Photo: International Windship Association (IWSA),

Precious Shipping: Dry bulkers won’t be able to use wind power in a meaningful way

Wind-assisted ship propulsion has immense potential for achieving fuel savings and cutting emissions in line with the IMO’s decarbonization strategy for shipping.

Numerous solutions are being commercialized with others undergoing final stages of testing to prove their efficiency. These types of solutions range from rotor sails, rigid or soft sails to ventilated foil systems, and kites.

Wind-assisted propulsion can be implemented on a wide range of ships that have a clear deck area, such as ferries, car carriers, bulk carriers, and tankers, while containerships are more difficult to retrofit for the majority of these solutions.

Khalid Moinuddin Hashim, Managing Director of Thai bulk carrier owner Precious Shipping, believes the potential of wind power cannot be fully harnessed it comes to the dry bulk market.

“We think that dry bulk will not be able to use wind power in any meaningful way as dry bulk ships need their decks to be under a certain height, determined by the various loading installations, where they operate,” Hashim told Offshore Energy-Green Marine in an interview.

” If the wind installations are too high and occupy so much space that they become a hinderance for the safe operation of these ships at loading and discharging ports, then they will not be able to access cargoes easily and this option will not work.”

Rotor sail manufacturer Norsepower is aware of the height concerns of shipowners when it comes to this type of solution, and to that end, it has made its sails tiltable to overcome height restrictions for ships on certain shipping routes.

On the other hand, Japanese shipping company K-Line is betting a great deal on a different type of solution. Namely, the company is about to test an automated power kite aboard one board of one of its Capesize bulkers in 2021.

The demonstration project will pave the way for potential installation up to 50 automated 1000 sqm kites.

The kite, named Seawing, tows the commercial ship forward saving more than 20% fuel and CO2 emissions, according to its developer.

Being a member of the Getting to Zero Coalition, Precious Shipping also aims to place deep-sea zero-emission vessels in operations by 2030.

There is a range of power sources with zero emissions, such as hydrogen, ammonia, as well as electric propulsion being considered by the shipping industry.

Nevertheless, shipowners are still uncertain as to which option will be the most viable one in the future and are taking the ‘wait and see approach’ until a standard design becomes widely accepted and mainstreamed. Meanwhile, the ordering of ships is kept at bay.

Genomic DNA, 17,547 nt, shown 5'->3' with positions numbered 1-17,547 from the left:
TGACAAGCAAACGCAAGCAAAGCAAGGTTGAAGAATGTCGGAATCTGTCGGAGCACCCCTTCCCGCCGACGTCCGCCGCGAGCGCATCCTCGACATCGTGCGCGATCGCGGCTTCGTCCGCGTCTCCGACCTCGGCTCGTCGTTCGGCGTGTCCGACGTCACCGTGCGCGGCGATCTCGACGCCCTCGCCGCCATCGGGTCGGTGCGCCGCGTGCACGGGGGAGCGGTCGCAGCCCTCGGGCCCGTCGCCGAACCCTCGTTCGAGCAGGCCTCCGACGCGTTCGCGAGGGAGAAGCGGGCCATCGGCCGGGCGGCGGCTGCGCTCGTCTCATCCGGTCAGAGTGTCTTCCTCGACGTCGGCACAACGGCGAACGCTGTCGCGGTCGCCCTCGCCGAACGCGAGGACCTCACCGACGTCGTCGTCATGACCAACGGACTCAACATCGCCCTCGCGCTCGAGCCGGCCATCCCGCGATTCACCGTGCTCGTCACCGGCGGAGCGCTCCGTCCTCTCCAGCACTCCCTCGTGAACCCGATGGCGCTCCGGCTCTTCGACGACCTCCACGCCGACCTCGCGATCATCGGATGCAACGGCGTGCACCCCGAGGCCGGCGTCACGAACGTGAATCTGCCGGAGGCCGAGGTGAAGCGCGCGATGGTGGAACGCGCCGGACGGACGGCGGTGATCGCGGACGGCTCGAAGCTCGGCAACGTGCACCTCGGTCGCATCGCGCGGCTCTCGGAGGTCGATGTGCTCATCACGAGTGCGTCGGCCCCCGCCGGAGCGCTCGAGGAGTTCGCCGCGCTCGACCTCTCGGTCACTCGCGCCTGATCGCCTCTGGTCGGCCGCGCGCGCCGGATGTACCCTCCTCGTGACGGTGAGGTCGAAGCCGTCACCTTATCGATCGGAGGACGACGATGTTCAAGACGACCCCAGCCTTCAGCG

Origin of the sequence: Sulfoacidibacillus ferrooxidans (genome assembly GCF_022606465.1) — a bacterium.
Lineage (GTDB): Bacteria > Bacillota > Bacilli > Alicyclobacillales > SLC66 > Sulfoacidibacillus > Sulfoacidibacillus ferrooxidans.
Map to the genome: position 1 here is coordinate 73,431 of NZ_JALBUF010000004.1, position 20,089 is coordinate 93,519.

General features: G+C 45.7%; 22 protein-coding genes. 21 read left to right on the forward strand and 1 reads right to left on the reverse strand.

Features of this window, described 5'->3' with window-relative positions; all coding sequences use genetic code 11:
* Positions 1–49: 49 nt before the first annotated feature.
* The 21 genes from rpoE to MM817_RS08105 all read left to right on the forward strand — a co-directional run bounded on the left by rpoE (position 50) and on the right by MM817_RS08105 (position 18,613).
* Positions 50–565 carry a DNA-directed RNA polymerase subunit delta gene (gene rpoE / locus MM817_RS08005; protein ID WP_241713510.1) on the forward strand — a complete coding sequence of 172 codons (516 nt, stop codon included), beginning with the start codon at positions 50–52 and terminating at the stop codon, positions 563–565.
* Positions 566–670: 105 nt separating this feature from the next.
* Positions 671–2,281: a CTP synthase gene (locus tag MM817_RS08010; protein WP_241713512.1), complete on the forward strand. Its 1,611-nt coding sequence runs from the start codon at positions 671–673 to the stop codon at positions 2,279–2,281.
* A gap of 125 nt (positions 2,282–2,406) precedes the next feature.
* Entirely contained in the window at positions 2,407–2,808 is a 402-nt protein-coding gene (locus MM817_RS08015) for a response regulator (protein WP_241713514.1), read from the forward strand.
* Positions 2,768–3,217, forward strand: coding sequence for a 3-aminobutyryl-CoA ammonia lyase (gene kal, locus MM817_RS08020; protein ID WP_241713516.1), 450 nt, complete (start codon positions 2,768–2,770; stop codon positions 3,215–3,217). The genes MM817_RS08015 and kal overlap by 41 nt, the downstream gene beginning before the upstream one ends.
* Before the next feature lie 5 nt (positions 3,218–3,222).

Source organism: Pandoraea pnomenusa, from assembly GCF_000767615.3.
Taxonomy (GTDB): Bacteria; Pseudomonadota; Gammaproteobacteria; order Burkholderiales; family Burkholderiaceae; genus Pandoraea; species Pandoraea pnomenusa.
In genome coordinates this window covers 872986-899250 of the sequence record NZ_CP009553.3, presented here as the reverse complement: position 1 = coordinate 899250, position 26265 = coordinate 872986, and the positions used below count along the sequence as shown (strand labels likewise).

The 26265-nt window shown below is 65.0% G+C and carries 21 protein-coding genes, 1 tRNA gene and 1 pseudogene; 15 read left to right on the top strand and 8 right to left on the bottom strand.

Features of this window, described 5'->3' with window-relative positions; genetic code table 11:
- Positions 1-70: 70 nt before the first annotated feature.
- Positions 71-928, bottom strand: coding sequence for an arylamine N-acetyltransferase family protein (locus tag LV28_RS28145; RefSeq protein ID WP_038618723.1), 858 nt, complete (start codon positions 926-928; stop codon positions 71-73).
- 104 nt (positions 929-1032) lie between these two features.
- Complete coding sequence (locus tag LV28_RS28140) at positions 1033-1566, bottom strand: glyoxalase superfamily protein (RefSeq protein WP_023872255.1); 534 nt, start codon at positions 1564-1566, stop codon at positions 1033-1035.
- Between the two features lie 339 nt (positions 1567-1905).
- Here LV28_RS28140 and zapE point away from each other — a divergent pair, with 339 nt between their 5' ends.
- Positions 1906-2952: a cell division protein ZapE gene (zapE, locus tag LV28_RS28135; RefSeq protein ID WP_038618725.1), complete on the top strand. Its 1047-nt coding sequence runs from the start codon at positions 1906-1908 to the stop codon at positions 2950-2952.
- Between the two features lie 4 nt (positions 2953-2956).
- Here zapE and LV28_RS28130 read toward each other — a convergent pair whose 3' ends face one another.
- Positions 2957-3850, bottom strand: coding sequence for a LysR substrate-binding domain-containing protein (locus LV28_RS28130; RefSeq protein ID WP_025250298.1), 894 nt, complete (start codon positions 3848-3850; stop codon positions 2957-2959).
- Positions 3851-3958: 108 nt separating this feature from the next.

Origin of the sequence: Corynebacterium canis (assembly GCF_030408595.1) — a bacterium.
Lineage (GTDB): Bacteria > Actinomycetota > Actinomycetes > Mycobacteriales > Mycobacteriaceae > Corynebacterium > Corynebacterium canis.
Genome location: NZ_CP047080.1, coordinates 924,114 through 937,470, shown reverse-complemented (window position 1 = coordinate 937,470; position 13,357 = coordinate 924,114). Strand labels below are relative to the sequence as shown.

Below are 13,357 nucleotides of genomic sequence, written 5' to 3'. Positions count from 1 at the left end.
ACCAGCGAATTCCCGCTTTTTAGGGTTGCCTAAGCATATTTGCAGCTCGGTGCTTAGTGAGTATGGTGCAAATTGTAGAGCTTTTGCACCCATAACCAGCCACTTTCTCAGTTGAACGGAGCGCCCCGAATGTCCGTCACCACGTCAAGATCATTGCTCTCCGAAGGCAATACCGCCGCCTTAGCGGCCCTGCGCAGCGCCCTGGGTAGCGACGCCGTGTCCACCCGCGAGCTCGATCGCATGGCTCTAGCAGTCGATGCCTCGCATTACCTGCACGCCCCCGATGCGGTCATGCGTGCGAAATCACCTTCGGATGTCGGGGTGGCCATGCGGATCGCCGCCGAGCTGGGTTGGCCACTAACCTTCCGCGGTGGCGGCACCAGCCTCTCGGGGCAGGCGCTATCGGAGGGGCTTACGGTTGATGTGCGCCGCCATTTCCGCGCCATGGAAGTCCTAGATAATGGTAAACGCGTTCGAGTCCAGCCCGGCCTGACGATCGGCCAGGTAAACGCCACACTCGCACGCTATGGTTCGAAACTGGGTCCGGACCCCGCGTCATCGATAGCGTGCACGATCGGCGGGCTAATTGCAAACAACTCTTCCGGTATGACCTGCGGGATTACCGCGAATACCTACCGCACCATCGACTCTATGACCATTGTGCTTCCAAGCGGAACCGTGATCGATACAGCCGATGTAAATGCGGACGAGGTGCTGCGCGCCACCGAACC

When asked which option seems attractive for the dry bulk sector and Precious Shipping, Hashim said:

“As far as the different energy sources are concerned, LNG has a problem with the methane slip, or the inadvertent release of methane from ships that are powered by LNG to run their engines. These methane slips are far more harmful to the environment than CO2 or other GHG. Hence LNG is not going to be a real choice going forward to a decarbonized future.

“That leaves the various hydrogen options. If it is liquid hydrogen that is to be used, you have two issues with it. Firstly, liquid hydrogen can be stored at a temperature very close to absolute zero, and that is an extreme challenge to handle. And, more importantly, liquid hydrogen requires 15 times the volume, as compared to low sulphur fuel oil (LSFO), to give you the same energy equivalent and so storage would become an issue.

“Compared to liquid hydrogen, ammonia seems to be a far easier option in that it stays liquid around -23 degrees Celsius. For the equivalent energy with LSFO you require 5 times the volume of ammonia which is much lower than for liquid hydrogen and therefore becomes more manageable.

However, as explained, liquid ammonia is poisonous for humans and hence safely managing this energy source on board ships will be a challenge.

“Ultimately, the question will come down to commercialization – whichever clean energy source can do the job effectively and cheaply enough, will get the interest from ship owners,” he concluded.

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